Jan 1, 1995

Prenatal craniofacial development: new insights on normal and abnormal mechanisms

Critical Reviews in Oral Biology and Medicine : an Official Publication of the American Association of Oral Biologists
M C Johnston, P T Bronsky


Technical advances are radically altering our concepts of normal prenatal craniofacial development. These include concepts of germ layer formation, the establishment of the initial head plan in the neural plate, and the manner in which head segmentation is controlled by regulatory (homeobox) gene activity in neuromeres and their derived neural crest cells. There is also a much better appreciation of ways in which new cell associations are established. For example, the associations are achieved by neural crest cells primarily through cell migration and subsequent cell interactions that regulate induction, growth, programmed cell death, etc. These interactions are mediated primarily by two groups of regulatory molecules: "growth factors" (e.g., FGF and TGF alpha) and the so-called steroid/thyroid/retinoic acid superfamily. Considerable advances have been made with respect to our understanding of the mechanisms involved in primary and secondary palate formation, such as growth, morphogenetic movements, and the fusion/merging phenomenon. Much progress has been made on the mechanisms involved in the final differentiation of skeletal tissues. Molecular genetics and animal models for human malformations are providing many insights int...Continue Reading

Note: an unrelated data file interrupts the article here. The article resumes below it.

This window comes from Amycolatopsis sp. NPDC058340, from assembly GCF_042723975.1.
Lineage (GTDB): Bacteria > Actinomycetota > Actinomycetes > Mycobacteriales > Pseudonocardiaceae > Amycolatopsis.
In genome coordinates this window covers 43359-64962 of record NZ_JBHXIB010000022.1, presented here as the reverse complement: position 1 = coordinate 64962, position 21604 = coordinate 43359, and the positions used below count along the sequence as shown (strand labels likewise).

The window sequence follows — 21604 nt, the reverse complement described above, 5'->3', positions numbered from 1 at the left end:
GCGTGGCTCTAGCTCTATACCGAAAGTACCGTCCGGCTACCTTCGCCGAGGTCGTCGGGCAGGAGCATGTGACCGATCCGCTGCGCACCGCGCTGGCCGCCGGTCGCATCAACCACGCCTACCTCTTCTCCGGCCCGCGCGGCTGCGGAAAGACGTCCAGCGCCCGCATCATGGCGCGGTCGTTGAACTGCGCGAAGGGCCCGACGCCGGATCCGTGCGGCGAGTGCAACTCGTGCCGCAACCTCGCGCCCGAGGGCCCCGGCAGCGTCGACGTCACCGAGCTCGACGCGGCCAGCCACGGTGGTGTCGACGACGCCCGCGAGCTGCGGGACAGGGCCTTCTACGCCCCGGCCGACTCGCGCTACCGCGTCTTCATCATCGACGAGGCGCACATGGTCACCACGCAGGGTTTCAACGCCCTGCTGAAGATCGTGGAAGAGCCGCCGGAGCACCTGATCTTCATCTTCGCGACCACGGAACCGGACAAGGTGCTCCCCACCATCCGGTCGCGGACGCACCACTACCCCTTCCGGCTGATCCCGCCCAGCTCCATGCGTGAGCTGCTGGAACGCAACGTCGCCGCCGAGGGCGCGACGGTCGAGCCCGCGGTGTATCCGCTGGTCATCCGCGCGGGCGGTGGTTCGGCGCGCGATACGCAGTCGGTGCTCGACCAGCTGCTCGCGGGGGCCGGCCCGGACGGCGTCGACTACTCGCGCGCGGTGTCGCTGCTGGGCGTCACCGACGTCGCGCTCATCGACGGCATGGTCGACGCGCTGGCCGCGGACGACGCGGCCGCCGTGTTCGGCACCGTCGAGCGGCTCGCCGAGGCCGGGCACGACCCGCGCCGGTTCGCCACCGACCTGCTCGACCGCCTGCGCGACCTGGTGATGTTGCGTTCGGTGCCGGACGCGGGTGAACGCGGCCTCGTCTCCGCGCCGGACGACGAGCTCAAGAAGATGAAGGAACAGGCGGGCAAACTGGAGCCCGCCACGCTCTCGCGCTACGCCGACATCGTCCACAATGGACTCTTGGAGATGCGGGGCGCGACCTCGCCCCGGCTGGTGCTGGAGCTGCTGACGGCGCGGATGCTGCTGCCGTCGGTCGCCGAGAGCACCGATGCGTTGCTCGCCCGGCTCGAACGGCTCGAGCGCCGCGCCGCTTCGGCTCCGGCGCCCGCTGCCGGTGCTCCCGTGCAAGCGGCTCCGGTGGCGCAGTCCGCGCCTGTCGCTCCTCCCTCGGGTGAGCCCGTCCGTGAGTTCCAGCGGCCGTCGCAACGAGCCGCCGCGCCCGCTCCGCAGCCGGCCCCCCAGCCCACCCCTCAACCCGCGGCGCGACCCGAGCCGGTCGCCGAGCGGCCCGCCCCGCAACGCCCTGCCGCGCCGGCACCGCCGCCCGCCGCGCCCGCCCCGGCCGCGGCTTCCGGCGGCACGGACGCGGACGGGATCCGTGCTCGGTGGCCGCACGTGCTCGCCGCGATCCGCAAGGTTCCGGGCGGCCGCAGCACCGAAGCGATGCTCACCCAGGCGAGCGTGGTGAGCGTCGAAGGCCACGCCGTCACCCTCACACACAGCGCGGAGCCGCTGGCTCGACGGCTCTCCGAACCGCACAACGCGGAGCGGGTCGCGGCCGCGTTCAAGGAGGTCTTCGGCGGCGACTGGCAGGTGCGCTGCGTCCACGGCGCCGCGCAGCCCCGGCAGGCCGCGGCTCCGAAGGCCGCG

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Mentioned in this Paper

Pathogenic Aspects
Fetal Structures
Hemifacial Microsomia
Retinoic acid receptor alpha
FGFR2 gene
Fibroblast Growth Factor Receptors

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